You can’t drive any further west into the Pacific Ocean.

Hundreds of Dry Parched Miles to the Beaches of the Pacific Ocean

And, when standing at the end of the pier you look at the beaches to your left and right, you realize your next road trip adventure calls you with its siren song.

The iconic, and much more scenic road trip on Pacific Coast Highway.

So, I began curating  the coastal south-to-north route.

Profiling vacation beach towns, missions and piers beginning with Coronado in San Diego, California and terminating with Pacific Northwest towns and destinations like Tumwater and Port Angeles, Washington.

Goin’ Coastal on PCH

But, like the old Delicious “Stacks” you aren’t able to edit as much in your magazines as I wanted.

Except to rename your magazine, pick your magazine cover from a article already included and, in their desktop “editor” mode, rearrange the sequence of your articles.

OK.  I take it back.

Quite a bit more.

But, still not enough for what I wanted.

Other than facing some vexing technical issues, the experiment I’ve been conducting in my “knowledge lab” is to determine how much of a following do my handful of magazines attract.

Is there a Minimum Viable Product in the mix that attracts a large enough audience?

Across my first seven magazines I posted over 1,200 articles, but stopped when Flipboard’s bug prevented me from accessing my very first articles and all but the most recent 75 to 90.

Flipping Through Flipboard’s digital magazines

Why is that a show stopper?

Remember I’m tracing a road trip in sequence.

Living a Coastal Lifestyle

Where North San Diego County meets Trestles, the legendary surf spot at San Onofre, right there on the edge of South Orange County.

Where PCH takes you from San Clemente and Dana Point to Laguna Beach, Newport Beach, Huntington Beach and so on and so on.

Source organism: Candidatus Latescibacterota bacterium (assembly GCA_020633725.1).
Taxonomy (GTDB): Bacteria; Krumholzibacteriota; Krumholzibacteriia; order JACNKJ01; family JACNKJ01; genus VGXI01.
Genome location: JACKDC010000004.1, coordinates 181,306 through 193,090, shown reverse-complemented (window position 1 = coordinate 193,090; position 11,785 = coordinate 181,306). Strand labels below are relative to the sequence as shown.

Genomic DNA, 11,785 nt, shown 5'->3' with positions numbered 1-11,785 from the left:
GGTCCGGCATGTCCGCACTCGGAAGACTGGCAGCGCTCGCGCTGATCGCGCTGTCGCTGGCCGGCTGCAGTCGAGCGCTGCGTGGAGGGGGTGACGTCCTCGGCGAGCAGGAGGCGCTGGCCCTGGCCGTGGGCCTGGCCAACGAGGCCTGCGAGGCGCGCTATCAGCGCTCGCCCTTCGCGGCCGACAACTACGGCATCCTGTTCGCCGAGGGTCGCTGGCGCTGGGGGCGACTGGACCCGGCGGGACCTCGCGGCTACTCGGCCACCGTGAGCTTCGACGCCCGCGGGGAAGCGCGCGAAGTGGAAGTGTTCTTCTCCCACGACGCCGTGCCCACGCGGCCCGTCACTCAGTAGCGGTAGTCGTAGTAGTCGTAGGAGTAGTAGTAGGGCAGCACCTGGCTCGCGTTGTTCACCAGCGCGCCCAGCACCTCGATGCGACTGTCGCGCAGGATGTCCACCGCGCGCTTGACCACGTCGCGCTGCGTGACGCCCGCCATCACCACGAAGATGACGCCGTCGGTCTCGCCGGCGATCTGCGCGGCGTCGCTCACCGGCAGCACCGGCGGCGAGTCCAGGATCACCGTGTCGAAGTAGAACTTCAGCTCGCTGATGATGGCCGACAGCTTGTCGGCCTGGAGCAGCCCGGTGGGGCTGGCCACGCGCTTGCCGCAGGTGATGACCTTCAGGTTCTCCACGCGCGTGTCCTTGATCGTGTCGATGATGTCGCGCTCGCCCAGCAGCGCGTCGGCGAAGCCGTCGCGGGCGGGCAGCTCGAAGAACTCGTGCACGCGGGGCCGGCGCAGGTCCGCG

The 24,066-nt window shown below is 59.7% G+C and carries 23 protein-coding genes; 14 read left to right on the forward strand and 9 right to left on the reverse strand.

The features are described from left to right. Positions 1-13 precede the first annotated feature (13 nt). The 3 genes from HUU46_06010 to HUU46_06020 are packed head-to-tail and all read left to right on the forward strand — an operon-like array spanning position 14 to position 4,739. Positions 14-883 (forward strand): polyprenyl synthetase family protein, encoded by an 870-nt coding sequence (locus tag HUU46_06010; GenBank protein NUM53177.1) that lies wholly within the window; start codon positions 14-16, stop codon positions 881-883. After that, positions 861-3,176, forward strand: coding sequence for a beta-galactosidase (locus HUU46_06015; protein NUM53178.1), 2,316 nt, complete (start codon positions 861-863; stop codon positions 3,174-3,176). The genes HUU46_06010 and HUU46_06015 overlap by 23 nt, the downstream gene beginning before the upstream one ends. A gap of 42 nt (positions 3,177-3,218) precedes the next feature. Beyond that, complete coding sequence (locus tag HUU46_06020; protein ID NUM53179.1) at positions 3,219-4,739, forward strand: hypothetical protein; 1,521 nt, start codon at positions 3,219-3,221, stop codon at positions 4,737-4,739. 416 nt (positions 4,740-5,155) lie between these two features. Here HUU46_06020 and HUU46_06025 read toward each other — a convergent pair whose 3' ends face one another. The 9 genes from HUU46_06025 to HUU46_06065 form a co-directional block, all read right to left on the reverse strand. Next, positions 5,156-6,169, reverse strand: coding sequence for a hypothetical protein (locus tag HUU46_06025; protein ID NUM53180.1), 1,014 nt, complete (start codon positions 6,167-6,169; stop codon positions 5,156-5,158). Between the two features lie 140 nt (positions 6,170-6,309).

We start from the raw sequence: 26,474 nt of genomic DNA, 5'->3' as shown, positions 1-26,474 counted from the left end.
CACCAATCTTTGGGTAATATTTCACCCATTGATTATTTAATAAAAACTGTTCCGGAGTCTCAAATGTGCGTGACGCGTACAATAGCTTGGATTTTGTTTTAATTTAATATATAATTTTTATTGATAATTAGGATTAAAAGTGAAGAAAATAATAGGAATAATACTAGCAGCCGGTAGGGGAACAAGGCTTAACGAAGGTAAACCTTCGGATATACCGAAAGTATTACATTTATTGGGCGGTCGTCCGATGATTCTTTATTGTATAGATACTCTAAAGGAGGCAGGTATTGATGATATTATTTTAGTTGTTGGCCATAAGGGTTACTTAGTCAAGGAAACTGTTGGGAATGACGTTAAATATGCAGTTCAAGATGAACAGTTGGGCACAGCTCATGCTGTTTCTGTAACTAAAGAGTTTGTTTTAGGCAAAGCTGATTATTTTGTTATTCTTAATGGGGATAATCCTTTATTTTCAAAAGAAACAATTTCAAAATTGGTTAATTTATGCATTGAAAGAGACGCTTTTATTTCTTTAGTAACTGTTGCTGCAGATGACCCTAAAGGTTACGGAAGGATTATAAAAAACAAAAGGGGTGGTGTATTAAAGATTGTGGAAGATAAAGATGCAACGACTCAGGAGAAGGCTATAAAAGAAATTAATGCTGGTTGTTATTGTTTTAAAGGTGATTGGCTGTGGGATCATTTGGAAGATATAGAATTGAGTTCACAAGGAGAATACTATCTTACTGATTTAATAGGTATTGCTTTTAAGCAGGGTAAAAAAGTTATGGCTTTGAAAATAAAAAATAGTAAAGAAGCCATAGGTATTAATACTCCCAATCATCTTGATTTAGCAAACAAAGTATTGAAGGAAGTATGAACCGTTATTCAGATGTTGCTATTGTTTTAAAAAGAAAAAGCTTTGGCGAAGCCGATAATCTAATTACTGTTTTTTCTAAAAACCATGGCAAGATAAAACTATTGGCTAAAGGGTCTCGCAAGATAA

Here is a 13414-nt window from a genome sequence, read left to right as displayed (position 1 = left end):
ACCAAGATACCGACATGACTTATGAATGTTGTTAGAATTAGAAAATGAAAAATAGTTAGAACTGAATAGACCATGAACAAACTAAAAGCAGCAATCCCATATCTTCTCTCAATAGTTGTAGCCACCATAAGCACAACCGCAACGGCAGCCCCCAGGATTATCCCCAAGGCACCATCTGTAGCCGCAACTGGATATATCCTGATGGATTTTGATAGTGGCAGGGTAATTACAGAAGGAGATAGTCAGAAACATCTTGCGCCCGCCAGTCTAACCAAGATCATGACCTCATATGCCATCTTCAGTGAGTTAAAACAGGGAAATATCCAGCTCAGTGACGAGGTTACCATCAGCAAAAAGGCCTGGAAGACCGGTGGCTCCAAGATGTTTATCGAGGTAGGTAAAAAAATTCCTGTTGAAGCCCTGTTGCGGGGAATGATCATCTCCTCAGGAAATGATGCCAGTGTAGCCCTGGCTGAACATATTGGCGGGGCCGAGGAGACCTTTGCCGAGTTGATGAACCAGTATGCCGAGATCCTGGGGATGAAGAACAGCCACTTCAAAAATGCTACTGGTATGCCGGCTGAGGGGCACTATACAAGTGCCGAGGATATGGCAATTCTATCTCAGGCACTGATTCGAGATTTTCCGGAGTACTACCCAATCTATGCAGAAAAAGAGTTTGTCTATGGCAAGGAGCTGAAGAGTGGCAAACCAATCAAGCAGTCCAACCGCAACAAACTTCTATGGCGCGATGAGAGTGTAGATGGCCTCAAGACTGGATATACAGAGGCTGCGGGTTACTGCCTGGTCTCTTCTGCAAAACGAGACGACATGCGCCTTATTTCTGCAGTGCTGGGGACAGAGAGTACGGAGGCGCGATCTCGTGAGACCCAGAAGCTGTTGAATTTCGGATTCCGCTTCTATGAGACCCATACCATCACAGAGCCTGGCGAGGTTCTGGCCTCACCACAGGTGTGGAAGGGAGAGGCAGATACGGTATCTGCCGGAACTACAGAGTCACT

Best Strolling and Surfing Beaches

One town after another up the Pacific Coast.

But, articles and stories appear when reporters, freelancers and travel editors decide.

Some seasonally.

Some randomly.

Nothing like the Funk Zone in Santa Barbara

So if all I have editing access to is 90 of the more recent articles and I’m “in the Central Coast Region” and I post a story about Santa Barbara’s Funk Zone chances are I can drag and drop it exactly where I want it in relation to all the other Santa Barbara articles.

But, if today a writer published a travel article profiling the Hotel del Coronado in San Diego and I want to slide it next to the other Coronado stories in the San Diego itinerary  – 250 articles ago, I can’t.

Coronado Island a Must See in San Diego

I wanted one Flipboard magazine …

“Best West Road Trips – 

“There’s nothing quite as all-American as a road trip, especially in the West, where a wealth of culture, natural beauty and excitement unfolds before you.”


I planned to brand just the Best West Road Trips with repurposed local itineraries later.

So I panicked when at first San Diego was no longer reachable.

Slow recovery.

Best Places to Find Adventure and Just Plain Fun

It took months of rework.

The workaround drove me to many more magazines than I initially planned.

By roughly a year later the number exploded …

  • from seven to 28 magazines,
  • from 1,200 stories to over 13,000 articles and
  • from a handful to 514 followers.

“Fool me once …. fool me twice… mission accomplished.”

But, the promise is enticing.

In Flipboard you can add pictures, tweets, SoundCloud audio and videos.

And you can share your media magazines throughout your social media network.

For all you consultants, freelancers, authors, artists, lifestyle business owners and entrepreneurs, you can instantly create a publication dedicated to building your brand-as-an-expert.

Curate pictures, reviews, the content you publish on your blog, news stories – you name it – everything that helps you create and extend your brand.

You know, public relations …

My own brand is KnowLabs with the tagline

Literally bottled and set adrift from KnowWhere Atoll

For some reason, I keep coming back to Ev Williams, especially more recently having discovered his latest startup — Medium — a visually stunning publishing platform.

Following Ev Williams Blogger to Twitter to Medium

You know him from co-founding Twitter.

I first found him when I began four years of blogging.

Beginning in the spring of 2002 using Blogger created by one of Ev’s first internet companies.

I ended my “Journal of 2020 Foresight” and with my last post in the fall of 2006.

Moonlighting at the time I forced myself to get up before sunrise and search for documents in my knowledge bank.

I’d write and revise my postings for a couple of hours and then post them to Blogger.

I didn’t know anybody else who was blogging.

I didn’t know what I was doing.